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One Microsoft On, Ballmer Out, ValueAct In — Get Ready for the Next Shoe to Drop at Microsoft

September 1, 2013  |  All Things Digital  |  No Comments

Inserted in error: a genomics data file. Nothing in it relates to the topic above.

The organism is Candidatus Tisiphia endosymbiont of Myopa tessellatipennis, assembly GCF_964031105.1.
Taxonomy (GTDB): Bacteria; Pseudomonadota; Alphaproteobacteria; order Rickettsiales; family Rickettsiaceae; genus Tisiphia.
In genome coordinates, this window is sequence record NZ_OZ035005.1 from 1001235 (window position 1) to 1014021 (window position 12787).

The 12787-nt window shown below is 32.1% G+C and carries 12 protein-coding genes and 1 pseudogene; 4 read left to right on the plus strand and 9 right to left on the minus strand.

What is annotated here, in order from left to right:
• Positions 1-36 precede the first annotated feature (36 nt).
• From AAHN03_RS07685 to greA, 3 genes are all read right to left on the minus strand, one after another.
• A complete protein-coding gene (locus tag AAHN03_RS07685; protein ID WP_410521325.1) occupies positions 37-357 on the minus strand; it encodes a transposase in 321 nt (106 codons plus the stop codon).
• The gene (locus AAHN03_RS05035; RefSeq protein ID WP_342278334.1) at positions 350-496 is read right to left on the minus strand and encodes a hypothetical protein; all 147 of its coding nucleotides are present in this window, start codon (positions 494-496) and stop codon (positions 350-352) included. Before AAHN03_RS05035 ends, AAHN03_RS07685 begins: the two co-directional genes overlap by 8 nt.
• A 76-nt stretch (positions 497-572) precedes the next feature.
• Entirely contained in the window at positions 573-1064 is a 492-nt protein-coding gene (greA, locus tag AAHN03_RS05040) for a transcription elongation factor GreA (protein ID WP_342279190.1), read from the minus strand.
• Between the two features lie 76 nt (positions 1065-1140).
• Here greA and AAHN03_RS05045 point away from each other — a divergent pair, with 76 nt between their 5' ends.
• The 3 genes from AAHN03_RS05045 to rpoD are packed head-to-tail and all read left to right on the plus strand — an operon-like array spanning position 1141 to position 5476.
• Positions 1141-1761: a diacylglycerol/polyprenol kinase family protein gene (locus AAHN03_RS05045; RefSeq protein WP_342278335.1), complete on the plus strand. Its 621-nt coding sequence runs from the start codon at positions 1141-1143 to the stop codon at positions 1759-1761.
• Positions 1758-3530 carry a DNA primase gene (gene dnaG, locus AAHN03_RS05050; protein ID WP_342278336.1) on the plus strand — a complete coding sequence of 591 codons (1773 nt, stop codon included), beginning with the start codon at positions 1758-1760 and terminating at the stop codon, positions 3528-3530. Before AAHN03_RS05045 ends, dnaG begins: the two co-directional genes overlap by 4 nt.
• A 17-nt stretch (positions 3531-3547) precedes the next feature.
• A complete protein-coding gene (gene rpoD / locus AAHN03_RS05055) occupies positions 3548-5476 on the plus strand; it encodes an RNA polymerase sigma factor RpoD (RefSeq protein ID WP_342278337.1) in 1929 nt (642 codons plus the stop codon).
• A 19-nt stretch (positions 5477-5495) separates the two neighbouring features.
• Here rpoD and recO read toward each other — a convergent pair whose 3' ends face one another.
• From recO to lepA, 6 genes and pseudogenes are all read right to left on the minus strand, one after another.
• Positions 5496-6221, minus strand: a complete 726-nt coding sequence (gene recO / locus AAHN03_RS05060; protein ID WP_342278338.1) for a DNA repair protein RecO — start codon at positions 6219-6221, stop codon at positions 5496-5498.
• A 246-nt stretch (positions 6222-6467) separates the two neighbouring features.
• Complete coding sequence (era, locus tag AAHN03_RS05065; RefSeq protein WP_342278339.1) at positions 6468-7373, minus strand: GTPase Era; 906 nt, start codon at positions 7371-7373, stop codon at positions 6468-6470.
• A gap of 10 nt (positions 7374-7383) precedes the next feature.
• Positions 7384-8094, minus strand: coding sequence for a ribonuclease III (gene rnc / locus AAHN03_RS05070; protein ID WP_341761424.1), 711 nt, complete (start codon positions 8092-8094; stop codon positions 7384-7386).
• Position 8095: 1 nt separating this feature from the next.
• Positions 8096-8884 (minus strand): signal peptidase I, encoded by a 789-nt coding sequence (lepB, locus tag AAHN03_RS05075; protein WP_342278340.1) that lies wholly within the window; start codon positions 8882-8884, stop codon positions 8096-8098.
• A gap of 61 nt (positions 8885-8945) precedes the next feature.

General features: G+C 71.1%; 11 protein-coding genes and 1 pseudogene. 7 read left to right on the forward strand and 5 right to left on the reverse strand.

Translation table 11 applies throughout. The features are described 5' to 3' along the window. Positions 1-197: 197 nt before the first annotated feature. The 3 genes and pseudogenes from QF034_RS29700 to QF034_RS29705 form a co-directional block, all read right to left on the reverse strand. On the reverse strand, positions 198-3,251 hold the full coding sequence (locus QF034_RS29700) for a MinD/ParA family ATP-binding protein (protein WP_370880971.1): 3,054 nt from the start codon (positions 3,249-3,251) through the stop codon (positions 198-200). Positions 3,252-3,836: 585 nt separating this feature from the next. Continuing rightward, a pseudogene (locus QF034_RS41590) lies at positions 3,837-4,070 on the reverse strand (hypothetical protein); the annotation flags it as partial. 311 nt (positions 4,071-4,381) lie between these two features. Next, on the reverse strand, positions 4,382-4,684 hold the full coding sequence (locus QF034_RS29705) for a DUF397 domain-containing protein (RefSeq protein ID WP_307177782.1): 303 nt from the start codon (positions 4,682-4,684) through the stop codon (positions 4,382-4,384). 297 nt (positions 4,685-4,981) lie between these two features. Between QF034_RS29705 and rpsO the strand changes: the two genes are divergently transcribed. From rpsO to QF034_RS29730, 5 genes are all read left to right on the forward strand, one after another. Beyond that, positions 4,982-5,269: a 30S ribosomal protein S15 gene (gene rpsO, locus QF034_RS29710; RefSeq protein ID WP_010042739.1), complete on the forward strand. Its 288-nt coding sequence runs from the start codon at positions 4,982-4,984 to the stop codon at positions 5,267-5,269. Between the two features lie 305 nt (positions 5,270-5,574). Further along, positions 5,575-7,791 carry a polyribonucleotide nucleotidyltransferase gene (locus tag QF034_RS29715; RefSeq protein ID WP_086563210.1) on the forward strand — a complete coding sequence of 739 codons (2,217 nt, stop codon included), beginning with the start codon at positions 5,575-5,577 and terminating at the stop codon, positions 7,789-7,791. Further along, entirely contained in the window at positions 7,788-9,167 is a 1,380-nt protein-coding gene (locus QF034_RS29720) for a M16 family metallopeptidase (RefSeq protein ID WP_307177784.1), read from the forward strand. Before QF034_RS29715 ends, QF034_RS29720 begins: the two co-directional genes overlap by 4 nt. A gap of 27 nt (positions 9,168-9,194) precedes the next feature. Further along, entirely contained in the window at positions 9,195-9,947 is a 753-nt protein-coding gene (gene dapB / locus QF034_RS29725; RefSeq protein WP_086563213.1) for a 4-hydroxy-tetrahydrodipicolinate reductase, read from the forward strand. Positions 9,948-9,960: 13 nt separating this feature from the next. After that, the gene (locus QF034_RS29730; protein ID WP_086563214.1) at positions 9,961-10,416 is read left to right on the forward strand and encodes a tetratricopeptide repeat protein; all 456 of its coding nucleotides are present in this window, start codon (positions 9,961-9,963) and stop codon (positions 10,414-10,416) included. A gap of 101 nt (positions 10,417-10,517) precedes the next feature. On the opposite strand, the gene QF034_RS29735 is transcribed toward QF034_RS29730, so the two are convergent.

It would seem that all it takes to be in a position to make big changes at Microsoft is $2.2 billion. That’s the value of the tiny 0.8 percent stake that ValueAct had compiled, which was enough to get the software giant to agree last week to give the activist shareholder the option to take a seat on its board . Let’s be clear — although Microsoft tried a take-the-trash-out-on-Friday-before-Labor-Day move, which was also a deadline for ValueAct to notify Microsoft if it planned a proxy battle — the news was unprecedented in the history of the company. As voiced to me by many longtime observers and also investors, the notion that shareholders had become so disgruntled that the once-powerful company determined that it would lose a proxy fight pretty much says it all. Here’s how The Wall Street Journal’s Shira Ovide correctly put it : “Few companies of Microsoft’s size have welcomed activist investors on to their boards, for fear of disruption and conflict. And in recent decades it would be unheard of for an outside director, who simply agitated for change, to be placed on a board.” In fact, ValueAct — which is considered a management-friendly activist investor — manages only $12 billion in its fund, and so had to have a lot of investor support to put the true pressure on Microsoft. As it turned out, it did not have to, gaining the right to join the board and presumably more, with little fuss. The ValueAct news came soon after the announcement last week that longtime CEO Steve Ballmer would step down within 12 months. And — while Microsoft tried its best to deny any link between the two major events — they were clearly coupled. And mostly ill-timed, coming only weeks after Ballmer had outlined a major new strategy and reorganization for the company, called “ One Microsoft .” Now, according to numerous sources close to the situation, brace yourself for the next of many shoes to drop, in what appears to be a sequencing of events related to new management and perhaps a new configuration for the company itself